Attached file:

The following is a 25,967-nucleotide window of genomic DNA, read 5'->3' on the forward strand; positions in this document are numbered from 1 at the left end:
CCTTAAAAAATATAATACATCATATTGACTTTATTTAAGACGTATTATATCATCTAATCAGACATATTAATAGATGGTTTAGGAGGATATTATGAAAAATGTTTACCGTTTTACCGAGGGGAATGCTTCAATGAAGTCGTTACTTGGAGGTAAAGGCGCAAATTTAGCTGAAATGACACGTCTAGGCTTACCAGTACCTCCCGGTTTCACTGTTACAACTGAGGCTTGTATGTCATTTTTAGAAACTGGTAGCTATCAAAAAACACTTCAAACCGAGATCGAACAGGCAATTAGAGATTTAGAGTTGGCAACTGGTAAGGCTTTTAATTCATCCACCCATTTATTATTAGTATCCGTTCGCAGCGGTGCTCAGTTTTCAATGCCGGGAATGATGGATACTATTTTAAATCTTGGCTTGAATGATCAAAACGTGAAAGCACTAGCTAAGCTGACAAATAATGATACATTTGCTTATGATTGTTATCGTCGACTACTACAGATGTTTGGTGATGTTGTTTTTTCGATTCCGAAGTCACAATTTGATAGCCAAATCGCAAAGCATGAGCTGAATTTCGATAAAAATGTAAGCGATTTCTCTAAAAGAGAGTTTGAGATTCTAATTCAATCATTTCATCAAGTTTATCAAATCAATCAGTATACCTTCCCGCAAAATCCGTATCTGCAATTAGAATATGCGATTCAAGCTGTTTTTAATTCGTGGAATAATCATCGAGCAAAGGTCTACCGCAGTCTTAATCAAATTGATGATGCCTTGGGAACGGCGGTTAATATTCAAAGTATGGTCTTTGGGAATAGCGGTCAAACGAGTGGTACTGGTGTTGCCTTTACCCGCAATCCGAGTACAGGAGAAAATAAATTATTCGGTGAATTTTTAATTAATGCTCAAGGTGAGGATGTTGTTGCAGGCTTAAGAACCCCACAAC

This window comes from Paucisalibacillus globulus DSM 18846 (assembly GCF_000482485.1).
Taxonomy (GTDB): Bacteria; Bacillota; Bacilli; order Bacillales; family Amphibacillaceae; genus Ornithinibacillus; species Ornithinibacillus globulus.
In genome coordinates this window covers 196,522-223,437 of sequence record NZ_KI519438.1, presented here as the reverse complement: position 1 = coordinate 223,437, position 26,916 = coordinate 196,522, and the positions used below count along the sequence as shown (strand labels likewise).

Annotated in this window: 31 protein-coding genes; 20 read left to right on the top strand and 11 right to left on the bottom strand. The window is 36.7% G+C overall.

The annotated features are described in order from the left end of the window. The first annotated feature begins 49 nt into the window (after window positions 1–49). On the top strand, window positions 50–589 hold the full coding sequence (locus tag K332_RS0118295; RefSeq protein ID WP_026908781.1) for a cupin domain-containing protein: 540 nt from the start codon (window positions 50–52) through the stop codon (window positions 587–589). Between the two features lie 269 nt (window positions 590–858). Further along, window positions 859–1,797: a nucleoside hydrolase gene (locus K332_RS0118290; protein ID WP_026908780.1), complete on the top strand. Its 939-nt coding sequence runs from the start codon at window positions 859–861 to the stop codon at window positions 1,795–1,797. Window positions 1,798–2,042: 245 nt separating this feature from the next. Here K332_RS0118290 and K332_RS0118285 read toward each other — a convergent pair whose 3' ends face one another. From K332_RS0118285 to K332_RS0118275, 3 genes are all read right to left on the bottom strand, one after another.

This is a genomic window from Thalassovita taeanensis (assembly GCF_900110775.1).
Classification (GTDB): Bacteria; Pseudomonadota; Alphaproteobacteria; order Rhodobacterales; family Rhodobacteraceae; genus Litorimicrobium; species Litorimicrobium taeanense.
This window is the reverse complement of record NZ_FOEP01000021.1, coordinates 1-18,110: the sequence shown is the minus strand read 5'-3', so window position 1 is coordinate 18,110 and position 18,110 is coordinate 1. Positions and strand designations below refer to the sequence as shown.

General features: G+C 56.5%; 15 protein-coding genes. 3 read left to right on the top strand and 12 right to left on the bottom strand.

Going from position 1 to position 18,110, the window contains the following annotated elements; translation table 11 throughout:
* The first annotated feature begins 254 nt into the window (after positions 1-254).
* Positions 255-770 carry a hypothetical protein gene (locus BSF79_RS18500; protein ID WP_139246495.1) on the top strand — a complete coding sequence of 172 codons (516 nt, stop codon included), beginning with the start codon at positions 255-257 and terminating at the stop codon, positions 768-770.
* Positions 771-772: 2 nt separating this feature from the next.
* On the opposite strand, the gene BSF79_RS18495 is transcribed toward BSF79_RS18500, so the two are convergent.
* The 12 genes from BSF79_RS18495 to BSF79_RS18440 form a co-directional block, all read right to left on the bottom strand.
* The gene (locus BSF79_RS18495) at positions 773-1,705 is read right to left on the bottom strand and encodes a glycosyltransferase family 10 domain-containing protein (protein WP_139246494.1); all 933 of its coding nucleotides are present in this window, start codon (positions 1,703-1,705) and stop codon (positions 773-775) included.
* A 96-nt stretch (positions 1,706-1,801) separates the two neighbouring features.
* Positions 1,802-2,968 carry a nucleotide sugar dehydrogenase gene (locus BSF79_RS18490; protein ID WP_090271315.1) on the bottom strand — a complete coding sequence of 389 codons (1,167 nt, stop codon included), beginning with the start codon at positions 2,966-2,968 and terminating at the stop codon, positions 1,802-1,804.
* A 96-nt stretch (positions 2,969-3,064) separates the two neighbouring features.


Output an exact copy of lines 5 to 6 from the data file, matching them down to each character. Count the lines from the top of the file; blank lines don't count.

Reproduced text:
In genome coordinates this window covers 196,522-223,437 of sequence record NZ_KI519438.1, presented here as the reverse complement: position 1 = coordinate 223,437, position 26,916 = coordinate 196,522, and the positions used below count along the sequence as shown (strand labels likewise).

Annotated in this window: 31 protein-coding genes; 20 read left to right on the top strand and 11 right to left on the bottom strand. The window is 36.7% G+C overall.